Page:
I don’t have brainstorming block. In fact, I could probably stop writing this post and fill out several pages of ideas I have for various stories without any trouble at all. There are so many elements to brainstorming that appeal to me at this moment. Foremost would be the random act of spewing words unfiltered and un-thought-through onto a page and having it actually accomplish something. 

What I might possibly have at this moment is editing block. In fact, every time I think about sitting down to work on the forth draft of my book my brain feels like it’s filling up with air and my eyes start to droop and all I want to do is go take a nap.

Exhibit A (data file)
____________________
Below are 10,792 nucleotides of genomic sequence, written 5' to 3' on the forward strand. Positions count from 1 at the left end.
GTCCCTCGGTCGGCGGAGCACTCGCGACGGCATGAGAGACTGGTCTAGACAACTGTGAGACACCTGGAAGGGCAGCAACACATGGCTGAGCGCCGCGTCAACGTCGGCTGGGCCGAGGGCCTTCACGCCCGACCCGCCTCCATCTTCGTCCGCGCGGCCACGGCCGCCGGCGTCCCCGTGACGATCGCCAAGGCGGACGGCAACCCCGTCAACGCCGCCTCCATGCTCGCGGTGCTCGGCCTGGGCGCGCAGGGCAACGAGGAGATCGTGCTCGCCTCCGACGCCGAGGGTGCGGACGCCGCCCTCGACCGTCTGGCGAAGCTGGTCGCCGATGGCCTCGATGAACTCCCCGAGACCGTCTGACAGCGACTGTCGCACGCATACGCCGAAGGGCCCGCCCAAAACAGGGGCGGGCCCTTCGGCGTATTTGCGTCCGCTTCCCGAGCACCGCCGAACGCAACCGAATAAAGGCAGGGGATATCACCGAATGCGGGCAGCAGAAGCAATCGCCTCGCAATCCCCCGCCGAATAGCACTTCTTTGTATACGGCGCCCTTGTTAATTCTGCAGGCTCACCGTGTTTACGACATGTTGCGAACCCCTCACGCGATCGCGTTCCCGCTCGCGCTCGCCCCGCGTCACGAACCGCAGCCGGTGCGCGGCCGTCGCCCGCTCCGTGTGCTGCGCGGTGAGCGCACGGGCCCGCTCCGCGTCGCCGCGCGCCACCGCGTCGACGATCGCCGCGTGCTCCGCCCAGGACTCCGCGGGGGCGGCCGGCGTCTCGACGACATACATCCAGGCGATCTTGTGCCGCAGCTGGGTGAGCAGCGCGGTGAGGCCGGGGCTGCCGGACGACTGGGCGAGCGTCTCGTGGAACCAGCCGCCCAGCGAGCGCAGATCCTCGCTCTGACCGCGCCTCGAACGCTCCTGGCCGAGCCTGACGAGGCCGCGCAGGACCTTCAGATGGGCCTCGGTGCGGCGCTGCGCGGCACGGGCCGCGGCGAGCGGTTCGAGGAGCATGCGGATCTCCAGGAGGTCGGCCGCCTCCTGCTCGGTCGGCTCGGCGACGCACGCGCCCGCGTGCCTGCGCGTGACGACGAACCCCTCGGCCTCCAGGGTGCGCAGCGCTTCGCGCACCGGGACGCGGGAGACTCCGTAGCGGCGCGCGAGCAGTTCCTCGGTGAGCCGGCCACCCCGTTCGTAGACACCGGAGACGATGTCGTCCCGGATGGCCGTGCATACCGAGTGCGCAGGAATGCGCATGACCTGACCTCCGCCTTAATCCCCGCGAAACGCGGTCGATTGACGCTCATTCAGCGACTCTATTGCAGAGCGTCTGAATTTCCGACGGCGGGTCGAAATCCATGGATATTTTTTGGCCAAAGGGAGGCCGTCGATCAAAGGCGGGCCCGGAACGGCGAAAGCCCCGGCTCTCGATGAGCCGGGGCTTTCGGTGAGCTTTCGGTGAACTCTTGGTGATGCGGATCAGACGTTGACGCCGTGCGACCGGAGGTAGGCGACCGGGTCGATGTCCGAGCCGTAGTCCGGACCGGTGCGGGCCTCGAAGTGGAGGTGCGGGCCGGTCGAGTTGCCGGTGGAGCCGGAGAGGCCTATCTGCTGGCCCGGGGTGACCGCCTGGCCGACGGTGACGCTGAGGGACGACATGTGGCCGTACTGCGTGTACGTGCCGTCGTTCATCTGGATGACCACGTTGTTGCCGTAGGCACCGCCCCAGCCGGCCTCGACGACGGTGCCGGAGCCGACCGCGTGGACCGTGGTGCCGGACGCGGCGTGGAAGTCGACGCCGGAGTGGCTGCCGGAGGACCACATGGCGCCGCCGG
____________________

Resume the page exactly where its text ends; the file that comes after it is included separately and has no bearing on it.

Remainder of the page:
Sometimes I really like editing. My brain spins into a different mode and starts to see problems and inconstancies in my story that I haven’d noticed before. I have a delightful feeling of being able to make something more artistic than it was in it’s previous state. I know I’m pushing my story to the next level and getting it that much closer to being published.

There are other times when I really don’t feel like editing. Like now. I’m busy with the rest of life and yet I’m trying to work on a deadline with my editing so I have to fight stress that’s dancing around trying to back me into a corner.

I know editing will accomplish something, and yet that something feels rather ambiguous at the moment. I won’t be able to look and see 5,000 fresh new words on the page or a plot with a delicious twist. We’re in the forth draft, people. That means the changes are going to be more underlying and less noticeable. Plus, there’s all the little issues I’ve been pushing off taking care of and I can’t continue leaving them for the next draft. I need to decide what to do with them now